“Subordinate to fun, competition intensifies both fun and cooperation, but when distorted by extraneous rewards for winning, competition tends to create the reverse of all positive potential value.”Neva Leona Boyd, Play and Game Theory in Group Work: A Collection of Papers. Chicago: University of Illinois at Chicago Circle, 1971. p.123
The Decider is a traditional element of most short-form competitive formats that typically occurs after some sort of introduction and warm-up and before the main course of the games. It stands as a mainstay of franchises such as Theatresports, Gorilla Theatre and Comedysportz, providing a means to determine the order of play as the show begins, or in the event of a draw between the teams, as a tiebreaker at the end of the night. There are a wide array of options, from line games, to scenic battles, competitive songs or endowments. Many will include a host serving in a facilitating or judging capacity, most will encourage audience interaction, and all – if executed well – should leave everyone clambering for more.
Host: “And now that you’ve met the teams and know the rules, it’s time to determine who earns the distinct advantage of playing first tonight…”
Decidedly Detailed Decider Dynamics
While the decider can feel a little perfunctory, when wielded with precision this component of the show can serve multiple important functions.
1.) Modeling good improv tenants. It can seem unfathomable for those of us who have committed decades to the field of improv that anyone hasn’t seen this form of art, and yet if you’re performing in a commercial venue you’re still likely to encounter some (if not many) first-timers in the house. A good decider offers an opportunity to model the basic tenants and nature of improv, from its sense of playfulness and irreverence to its collaborative spirit and elevation of good sportsmanship. I am personally disinclined towards deciders that I would categorize as “parlor games” for this reason as they don’t tend to put improv technique at the forefront of the event.
2.) Warming up the audience and players. While a self-proclaimed warm-up often precedes the decider, this latter element of the show should continue the task of preparing the players and audience alike for the action that follows. When the audience directly participates in the process of eliminations, or serves as a continued source for ask-fors, their energy, excitement and receptiveness will likely build. Seeking a decider that pushes the performers in their skill set will also (hopefully) sharpen their listening, attack and abandon for the following performance. There can be a fine line between pushing the players and overwhelming them and it’s important that the decider models some finesse or impressiveness (alongside some delightful struggle): I might think twice as an audience member about staying for a show if the company can’t make it through an initial game with some grace. For this reason, I’m not a fan of deciders that reveal inherent skill deficits among the majority of the company. If the teams are not populated by strong singers, then don’t sing; if you’re not good at word-play then avoid punchline games…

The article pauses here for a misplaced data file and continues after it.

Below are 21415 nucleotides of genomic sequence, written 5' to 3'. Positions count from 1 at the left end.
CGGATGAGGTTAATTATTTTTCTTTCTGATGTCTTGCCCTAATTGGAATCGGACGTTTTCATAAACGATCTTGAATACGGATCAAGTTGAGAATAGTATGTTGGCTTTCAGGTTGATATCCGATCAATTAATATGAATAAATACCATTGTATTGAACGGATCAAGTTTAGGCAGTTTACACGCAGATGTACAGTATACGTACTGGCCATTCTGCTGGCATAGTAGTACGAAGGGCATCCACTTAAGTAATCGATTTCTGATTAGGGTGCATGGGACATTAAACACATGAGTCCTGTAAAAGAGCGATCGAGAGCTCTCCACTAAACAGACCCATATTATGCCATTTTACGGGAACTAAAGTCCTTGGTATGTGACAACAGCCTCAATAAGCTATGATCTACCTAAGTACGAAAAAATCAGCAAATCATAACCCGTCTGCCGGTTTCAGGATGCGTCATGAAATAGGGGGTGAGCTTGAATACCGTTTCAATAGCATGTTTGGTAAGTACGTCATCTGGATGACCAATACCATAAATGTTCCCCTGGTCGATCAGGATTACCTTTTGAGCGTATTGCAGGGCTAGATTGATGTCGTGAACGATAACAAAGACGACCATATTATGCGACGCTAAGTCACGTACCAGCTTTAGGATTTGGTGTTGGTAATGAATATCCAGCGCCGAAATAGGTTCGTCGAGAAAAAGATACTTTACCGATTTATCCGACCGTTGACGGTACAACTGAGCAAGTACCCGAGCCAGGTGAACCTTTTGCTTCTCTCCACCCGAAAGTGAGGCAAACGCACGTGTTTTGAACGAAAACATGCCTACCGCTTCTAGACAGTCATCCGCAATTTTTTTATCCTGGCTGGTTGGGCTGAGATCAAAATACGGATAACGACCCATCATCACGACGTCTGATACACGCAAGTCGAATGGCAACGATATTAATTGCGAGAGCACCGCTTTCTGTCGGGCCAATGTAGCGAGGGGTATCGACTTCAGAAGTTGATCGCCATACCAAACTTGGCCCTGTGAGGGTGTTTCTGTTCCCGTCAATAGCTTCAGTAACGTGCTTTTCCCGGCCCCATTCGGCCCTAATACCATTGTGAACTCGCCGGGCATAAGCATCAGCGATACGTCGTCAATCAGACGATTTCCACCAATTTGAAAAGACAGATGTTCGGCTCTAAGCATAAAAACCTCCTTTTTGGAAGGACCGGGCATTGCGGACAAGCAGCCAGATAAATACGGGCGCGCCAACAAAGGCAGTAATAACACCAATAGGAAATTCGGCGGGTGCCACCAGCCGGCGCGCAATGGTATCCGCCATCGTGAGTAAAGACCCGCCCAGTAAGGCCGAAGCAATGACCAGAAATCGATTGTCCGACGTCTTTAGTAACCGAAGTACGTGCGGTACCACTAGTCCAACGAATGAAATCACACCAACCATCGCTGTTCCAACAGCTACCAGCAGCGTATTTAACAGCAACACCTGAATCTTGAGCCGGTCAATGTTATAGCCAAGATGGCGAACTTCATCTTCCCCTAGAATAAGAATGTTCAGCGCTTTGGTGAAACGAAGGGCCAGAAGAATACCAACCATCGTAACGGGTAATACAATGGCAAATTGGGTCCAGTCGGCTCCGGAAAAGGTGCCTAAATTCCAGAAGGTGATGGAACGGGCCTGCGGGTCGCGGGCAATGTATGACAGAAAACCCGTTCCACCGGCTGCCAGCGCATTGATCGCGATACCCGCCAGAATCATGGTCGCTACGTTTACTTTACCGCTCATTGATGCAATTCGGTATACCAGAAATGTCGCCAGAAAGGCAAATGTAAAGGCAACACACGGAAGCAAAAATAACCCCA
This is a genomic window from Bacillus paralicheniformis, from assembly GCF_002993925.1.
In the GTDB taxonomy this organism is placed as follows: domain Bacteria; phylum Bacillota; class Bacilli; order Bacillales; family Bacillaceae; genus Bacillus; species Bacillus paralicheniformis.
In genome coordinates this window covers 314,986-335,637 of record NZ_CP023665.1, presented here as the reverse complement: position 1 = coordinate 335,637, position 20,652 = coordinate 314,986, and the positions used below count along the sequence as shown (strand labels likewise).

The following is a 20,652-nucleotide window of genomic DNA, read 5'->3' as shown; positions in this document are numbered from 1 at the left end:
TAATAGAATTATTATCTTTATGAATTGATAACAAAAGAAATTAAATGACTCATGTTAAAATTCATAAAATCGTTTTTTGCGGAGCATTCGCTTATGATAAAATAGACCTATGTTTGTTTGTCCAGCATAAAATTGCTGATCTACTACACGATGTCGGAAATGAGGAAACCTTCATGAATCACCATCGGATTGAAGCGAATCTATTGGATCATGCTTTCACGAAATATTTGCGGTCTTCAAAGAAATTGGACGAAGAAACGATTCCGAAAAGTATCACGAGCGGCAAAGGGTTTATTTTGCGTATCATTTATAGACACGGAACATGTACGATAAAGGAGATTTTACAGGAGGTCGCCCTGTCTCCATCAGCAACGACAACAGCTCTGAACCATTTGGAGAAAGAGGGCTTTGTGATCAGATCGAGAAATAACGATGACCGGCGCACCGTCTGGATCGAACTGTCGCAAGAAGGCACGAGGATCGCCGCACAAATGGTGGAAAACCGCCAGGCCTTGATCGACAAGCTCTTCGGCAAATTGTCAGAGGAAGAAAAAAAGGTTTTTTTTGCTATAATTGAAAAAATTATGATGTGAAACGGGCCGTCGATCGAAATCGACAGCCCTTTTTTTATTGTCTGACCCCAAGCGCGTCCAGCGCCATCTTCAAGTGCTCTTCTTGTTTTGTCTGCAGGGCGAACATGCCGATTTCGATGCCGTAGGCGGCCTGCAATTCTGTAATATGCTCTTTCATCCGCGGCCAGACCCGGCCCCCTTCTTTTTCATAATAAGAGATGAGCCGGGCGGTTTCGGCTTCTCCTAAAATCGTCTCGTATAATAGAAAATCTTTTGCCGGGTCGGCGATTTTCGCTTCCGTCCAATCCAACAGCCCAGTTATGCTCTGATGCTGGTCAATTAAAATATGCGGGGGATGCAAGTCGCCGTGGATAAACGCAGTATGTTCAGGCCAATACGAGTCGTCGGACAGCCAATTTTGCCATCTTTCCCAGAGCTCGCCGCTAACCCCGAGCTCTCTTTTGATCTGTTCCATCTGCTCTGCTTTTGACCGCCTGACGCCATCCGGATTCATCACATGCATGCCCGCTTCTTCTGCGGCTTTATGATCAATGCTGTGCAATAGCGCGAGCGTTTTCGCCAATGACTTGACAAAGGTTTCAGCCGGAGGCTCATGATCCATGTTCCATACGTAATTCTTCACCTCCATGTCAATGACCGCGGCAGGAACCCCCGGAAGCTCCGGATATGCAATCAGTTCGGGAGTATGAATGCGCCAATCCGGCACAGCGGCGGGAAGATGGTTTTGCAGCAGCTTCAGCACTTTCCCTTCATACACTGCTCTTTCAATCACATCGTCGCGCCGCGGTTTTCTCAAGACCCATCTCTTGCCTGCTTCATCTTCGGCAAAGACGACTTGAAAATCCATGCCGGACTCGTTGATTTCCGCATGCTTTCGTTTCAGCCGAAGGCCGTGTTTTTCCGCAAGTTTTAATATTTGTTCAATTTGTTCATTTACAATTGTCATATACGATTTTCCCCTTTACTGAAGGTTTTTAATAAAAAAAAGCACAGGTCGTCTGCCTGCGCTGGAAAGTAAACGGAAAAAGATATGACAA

3.) Introducing the players and frame. As noted above, many short-form shows involve a competitive frame and the decider provides an important opportunity to establish this conceit. Some playful heat between the teams can color the action if this is your penchant, and players can further develop their individual and team personae (the underdogs, the braggarts, the newbies, the challengers…). You can also sow the seeds of a greater shape of show: will the winning team continue their impressive feats of skill or face a comeuppance? As Boyd offers above, true competition and improv strike me as odd bedfellows, but there is ample room here to playfully wink at the overarching “battle” through exaggeration, lampooning and unbridled whimsy.
4.) Building momentum and connection. Lastly, unless serving as a show-closer, deciders should also raise the energy and dynamism of the performance, making the audience want more. (Arguably, even as a tiebreaker at night’s end this is true as you want to encourage the audience to stay for the following show or spill out into the street raving about the experience.) Meandering deciders that display little attack or finesse can do more harm than good. Some of my favorite deciders, such as Story, Story Die, I’ll only slate if I have three or four players in the mix as it takes a lot of strength to keep a story artfully building over multiple rounds – you may be stacking the odds against yourself if you start with a luxurious bank of eight or nine. Furthermore, while I must admit that I can personally show reluctance in throwing a decider (I feel that the audience usually senses this choice and so it undermines the conceit) there are times that someone just needs to go out to keep the greater game alive. At the end of the day we have to be wary that the company isn’t having more (often inexplicable) fun than the audience they should be entertaining. If the audience routinely grows listless or bored, you’re doing something wrong.
In experienced and focused hands, a lot can occur in the seemingly simple moment of the show decider. Make sure you’re not throwing away this opening element that is so ripe with potential and power.
Connected Game: Da Doo Ron Ron